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Retail Reality: Innovate or Suffer Barneys Blunder

Posted by Ahmet Abaci on Aug 22, 2019
Ahmet Abaci
Blog-Retail-Reality-Innovate-or-Suffer

While we hear about retail bankruptcies almost every week, it’s not everyday that a legacy brand like Barneys succumbs to the tide as happened a few days ago. However, it’s not all doom and gloom in the consumer space. That’s because a handful of retailers are delivering strong results by constantly innovating to improve customer experience.

The formula these retailers are using is simple, yet it first requires a mindset change in how they put their customers at the center of their strategy. "Location, location, location" was the key to success in retail for many years. This meant picking the right location was critical, but ironically, it also led to oversaturation as the retail square footage per capita in the United States became much higher than any other country. This fundamental fact, coupled with the growth of online retailers delivering huge convenience benefits to customers has put significant pressure on brick and mortar stores that don't offer a meaningful point of difference. So, how are retailers like CVS, Dick’s Sporting Goods, REI, Aldi and Fleet Feet doing so well in this environment? Let’s look at some of the tactics in their playbooks.

Choose the right market

Successful retailers have foresight in picking growth markets where they want to play. CVS made a strategic move to transition from being a just pharmacy to being a change catalyst riding the wave of consumerism in health care. Their new mission is to transform the consumer health care experience.

Meanwhile, Rite Aid, now folded under Walgreens, focused on operational efficiency, which did not work out in a changing market. Golf specialty stores went bankrupt or got acquired as millennials did not pick up the game as much as their parents did.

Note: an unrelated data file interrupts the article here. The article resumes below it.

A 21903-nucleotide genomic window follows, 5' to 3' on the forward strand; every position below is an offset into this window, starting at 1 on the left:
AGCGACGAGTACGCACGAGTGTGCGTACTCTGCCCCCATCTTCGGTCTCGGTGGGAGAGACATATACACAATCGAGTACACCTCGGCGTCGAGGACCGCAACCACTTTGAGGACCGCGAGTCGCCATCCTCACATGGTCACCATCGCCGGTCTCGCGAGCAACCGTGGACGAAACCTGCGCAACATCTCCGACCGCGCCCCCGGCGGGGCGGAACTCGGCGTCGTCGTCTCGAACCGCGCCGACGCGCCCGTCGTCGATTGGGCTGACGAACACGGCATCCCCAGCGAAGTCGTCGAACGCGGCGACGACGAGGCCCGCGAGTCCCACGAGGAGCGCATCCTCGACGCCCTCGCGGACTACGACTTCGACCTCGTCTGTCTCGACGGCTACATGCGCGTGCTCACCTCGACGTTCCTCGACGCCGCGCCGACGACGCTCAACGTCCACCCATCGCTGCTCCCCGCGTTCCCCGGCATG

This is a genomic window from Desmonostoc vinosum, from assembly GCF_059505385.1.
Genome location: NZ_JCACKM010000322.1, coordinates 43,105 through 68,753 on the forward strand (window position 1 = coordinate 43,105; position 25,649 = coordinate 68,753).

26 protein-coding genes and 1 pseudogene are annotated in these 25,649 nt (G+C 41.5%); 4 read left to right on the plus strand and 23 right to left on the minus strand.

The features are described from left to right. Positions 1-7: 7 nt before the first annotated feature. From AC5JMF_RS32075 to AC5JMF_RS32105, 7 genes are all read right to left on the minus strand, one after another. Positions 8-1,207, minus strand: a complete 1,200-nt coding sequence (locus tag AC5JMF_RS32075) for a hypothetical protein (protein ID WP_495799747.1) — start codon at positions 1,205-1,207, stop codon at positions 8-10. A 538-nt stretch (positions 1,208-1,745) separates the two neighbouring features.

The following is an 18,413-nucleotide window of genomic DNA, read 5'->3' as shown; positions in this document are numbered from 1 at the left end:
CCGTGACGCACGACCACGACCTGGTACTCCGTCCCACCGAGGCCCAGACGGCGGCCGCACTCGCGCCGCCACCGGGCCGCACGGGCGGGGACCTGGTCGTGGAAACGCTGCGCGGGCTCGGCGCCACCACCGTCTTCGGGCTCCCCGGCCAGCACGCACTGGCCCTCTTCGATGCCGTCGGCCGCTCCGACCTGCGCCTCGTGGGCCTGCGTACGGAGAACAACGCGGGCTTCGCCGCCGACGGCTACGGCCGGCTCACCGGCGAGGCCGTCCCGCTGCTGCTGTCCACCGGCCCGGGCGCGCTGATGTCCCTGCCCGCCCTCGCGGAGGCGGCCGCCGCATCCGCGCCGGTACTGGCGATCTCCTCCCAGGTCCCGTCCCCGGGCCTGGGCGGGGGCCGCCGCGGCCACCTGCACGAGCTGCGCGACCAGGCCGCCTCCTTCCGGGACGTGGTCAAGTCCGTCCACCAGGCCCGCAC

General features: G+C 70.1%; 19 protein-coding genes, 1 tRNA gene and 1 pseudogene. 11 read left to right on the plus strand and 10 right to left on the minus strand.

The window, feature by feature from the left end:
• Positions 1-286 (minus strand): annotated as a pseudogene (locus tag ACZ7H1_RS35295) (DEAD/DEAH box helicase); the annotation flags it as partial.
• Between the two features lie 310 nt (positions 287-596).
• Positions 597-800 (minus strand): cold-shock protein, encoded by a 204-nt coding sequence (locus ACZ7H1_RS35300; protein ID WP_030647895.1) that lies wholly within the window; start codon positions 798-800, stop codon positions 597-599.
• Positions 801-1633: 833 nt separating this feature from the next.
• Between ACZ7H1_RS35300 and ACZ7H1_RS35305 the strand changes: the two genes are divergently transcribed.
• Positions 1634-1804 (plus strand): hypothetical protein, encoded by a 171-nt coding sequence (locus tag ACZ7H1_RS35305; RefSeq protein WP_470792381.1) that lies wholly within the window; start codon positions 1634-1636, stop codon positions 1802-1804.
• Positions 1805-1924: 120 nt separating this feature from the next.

Know your customers intimately

The service industry has always been about personal attention. Back in the 1990s, Peppers & Rogers defined the basic principles as “I know you; you tell me what you want; I make it; I remember next time." Such personal service seemed impossible for large scale organizations until technology shifted the paradigm. Today, leading retailers heavily invest in understanding the behaviors and attitudes of their customers both in and outside of their stores to offer personalized experiences. For example, Dick’s Sporting Goods, whose core customer is the youth athlete, understands data is the new oil and has acquired digital solutions used by youth leagues, namely Game Changer and Blue Sombrero.

Align with their values

In today’s connected world, brands and retailers that talk about why they are in business and walk the talk are standing out and are earning customers’ loyalty. REI believes “It’s in the wild, untamed and natural places that we find our best selves,” and they work to “Awaken a lifelong love of the outdoors, for all.” For example, Aldi knows its customers choose to shop there because they are making smart choices and they don’t need to pay premium prices for a delicious box of animal crackers, and CVS stopped selling tobacco products when they decided to be a health care company despite the short term sales impact it would create.

Innovate

Creating meaningful points of difference can’t be achieved without innovating to address customers’ pain points. Buying a new baseball glove is very exciting for a youth player, but waiting for it to break-in is painful. So Dick’s invested in glove steamers so it would be game ready as soon as you walked out of the store. Fleet Feet is taking 3D scans of customers’ feet to ensure the best shoe fit so runners’ dream of finishing their first 5K is not interrupted by injury. CVS is rolling out HealthHubs to offer convenient, integrated experiences and REI recently launched gear rental to help reduce their carbon footprint.

In sum, Darwin’s theory of survival of the fittest is being proven true in retail as we witness the success of retailers that adapt and the demise of those that hold on to the old rules.


Author-Ahmet-Abaci-480Ahmet Abaci is CMO with Chief Outsiders, the nation’s leading fractional CMO firm focused on mid-size company growth. More at www.chiefoutsiders.com.


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Topics: Customer Relationship Management, Business of Retail

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